Adorable meets historical in this latest TvN series about the Sun and his Moon. After a long drama hiatus, Do Kyung-Soo (EXO’s D.O.) returns to the small screen in a historical drama that’s turning out to be quite the gem.
Crown Prince Lee Yool (Do Kyung-Soo) is heir to the throne by treason and resents his father for making him lose his first love and childhood innocence. As the Prince, he learns to harden his heart and feels no inclinations towards his wife while Ministers demand he share the same bed as her to end a drought. In order to avoid having to bear children, Lee Yool declares that all single maidens and bachelors in Joseon must be wed before the end of the month as a solution to the kingdom’s drought issue that will rectify the imbalance between ying and yang energies.
What he could not have expected, is to run into assassins and fall victim to amnesia. Due to his own declaration, he ends up marrying Hong Shim (Nam Ji-Hyun) the oldest maiden in a village who opens up the first Detective agency in all of Joseon. Lee Yool takes on the identity of Won Deuk for 100 days before returning to a palace of treason and tensions, his married life to a simple woman changing him forever.
Oh how I have waited for this! And waited patiently, I have! The last historical I covered and watched was Mr. Sunshine which was too grand for my tastes and not the K-drama I had expected it to be; muddled with splendour and ambitions that took away a lot of substance from a story that could never draw me in further than the third episode. This however, gives me all the right emotions and storyline that I look for in a Sageuk. Think Moon Embracing The Sun royal conspiracy and conflict meets Moonlight Drawn By The Clouds comedy and fluffy romance all rolled into one, and you get 100 Days My Prince.
I actually find it impressive how the show has managed to intertwine more dramatic scenes of royal strife with comedic moments and a light, sweet romance. Since the drama maintains a steady pace and progression throughout it’s course, it’s surprising how it smoothly switches from serious to light, making sure to cover all aspects of the story that it wishes to portray. And for my own enjoyment, I am more than happy that they’re not reaching for a grand-scale melodrama fest like Queen For Seven Days. A historical without the water works is perfect for me.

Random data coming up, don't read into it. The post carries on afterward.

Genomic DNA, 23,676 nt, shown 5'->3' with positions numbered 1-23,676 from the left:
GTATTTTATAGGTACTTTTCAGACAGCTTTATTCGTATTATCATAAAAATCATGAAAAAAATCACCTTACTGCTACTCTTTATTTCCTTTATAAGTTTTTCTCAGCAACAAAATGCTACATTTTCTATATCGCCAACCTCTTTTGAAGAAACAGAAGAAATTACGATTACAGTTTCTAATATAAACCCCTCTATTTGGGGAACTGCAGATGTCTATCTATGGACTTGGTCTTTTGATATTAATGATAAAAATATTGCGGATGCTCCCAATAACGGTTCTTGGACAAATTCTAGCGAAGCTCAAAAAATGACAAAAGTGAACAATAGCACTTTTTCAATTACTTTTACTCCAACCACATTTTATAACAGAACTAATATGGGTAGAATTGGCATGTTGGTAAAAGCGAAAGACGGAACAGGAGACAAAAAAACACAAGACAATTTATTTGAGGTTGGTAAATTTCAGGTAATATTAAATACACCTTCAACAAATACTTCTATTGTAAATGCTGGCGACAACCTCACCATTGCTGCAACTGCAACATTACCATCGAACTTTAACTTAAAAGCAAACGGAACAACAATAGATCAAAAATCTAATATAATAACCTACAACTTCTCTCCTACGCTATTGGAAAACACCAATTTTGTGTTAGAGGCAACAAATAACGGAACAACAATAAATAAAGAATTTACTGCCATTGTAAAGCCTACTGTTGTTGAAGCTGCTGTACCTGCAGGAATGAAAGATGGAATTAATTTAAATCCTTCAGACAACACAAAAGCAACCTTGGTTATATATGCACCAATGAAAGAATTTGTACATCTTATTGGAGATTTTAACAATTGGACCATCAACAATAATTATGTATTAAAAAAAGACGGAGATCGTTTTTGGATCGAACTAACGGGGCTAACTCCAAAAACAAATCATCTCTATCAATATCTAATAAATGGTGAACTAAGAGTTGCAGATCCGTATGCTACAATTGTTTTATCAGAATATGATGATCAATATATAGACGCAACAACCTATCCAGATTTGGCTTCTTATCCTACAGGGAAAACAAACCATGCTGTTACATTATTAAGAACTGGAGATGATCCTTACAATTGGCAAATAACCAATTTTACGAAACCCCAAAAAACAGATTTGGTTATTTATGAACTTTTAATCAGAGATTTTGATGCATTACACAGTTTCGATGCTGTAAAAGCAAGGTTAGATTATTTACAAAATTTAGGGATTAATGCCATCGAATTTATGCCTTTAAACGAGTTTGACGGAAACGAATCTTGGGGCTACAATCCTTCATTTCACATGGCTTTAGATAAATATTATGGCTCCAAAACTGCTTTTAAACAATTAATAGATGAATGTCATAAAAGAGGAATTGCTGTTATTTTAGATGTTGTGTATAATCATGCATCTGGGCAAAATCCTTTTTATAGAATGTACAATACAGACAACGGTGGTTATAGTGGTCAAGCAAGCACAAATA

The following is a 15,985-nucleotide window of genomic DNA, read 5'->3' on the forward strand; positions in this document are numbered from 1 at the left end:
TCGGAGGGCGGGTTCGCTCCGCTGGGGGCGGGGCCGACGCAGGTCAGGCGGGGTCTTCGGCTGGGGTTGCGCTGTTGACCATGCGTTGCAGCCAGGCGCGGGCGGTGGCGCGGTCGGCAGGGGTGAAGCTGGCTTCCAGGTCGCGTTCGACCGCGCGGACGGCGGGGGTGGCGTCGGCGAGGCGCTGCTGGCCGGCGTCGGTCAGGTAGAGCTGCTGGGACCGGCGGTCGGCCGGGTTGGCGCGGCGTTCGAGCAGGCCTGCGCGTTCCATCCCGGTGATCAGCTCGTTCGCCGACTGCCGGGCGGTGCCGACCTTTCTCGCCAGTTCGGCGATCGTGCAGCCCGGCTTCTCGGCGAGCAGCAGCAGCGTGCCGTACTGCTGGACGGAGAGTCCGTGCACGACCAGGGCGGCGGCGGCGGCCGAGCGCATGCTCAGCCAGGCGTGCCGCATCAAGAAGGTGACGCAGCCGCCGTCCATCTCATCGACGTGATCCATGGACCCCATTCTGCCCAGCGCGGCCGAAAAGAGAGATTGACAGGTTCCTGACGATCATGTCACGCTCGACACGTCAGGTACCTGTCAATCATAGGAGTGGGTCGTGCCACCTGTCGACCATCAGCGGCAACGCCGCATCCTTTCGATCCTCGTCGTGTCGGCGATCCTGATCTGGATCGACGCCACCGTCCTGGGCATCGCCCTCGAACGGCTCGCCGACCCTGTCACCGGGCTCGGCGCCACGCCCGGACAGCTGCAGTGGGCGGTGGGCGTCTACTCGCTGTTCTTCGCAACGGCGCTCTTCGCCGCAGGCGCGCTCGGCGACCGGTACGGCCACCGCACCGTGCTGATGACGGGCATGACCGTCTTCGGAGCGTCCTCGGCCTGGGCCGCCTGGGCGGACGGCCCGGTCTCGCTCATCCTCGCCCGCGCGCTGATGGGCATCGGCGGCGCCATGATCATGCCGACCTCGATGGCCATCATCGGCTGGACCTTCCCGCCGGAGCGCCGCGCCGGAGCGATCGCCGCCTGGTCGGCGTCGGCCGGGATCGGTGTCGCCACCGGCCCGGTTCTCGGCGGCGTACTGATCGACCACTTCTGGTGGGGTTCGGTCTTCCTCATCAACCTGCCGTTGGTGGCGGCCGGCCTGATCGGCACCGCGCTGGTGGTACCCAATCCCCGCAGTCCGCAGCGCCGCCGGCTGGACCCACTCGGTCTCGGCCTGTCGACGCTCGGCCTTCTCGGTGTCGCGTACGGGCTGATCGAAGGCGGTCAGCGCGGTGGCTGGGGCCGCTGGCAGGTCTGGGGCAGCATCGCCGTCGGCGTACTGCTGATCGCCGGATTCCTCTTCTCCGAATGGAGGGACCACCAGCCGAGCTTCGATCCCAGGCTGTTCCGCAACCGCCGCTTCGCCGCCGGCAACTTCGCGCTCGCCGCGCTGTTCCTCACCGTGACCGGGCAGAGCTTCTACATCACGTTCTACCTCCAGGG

The latest drama editions to K-dramaland seem to all give us great twists and revelations and 100 Days My Prince does an adequate job of doing just that. So don’t be fooled and simply write this off as a sappy love story about destiny, there’s more to it than that. And though fated love ties heavily into the plot, our characters are complex and well written, a lot of their struggles apparent to the audience from the pilot episode alone. Yet, it’s somehow light and airy as a result of the production so you’re left feeling various emotions and experiencing different genre components as you sit there watching, trying to digest everything you’re fed.
Do Kyung-Soo (he’s never disappointed in a role) and Nam Ji-Hyun are doing a great job of carrying the weight of the drama on their shoulders as young actors under a microscope. After 2 weeks of watching the series, I have no complaints as far as acting goes, from our leads and supporting cast; there’s a synergy between everyone that makes the show vivacious and colourful.
The series had me with its gorgeous cinematography but the mellow feeling the drama gives and the irresistible story of a brooding and lonely Prince who finds love through a bright personality, makes this a sweet watch. My only concern would be the show lagging in the future and then throwing everything at us in a hurry but if it continues to progress and unfold as it has thus far, it’ll be a historical worth remembering, becoming a coveted favourite. It does however, fall back into a nice comfy cushion to give us certain details and reveals that aren’t all that surprising but manages to make up for it with romance and comedy. So in other words, don’t keep your expectations too high.
There’s a lot of compelling elements going on for this series and I hope it continues to build on the momentum its created and make us all appreciate the lovable characters that make this Sageuk a special gem of a show.
Release Date: September 10. 2018 (Eng Sub available on Dramafever)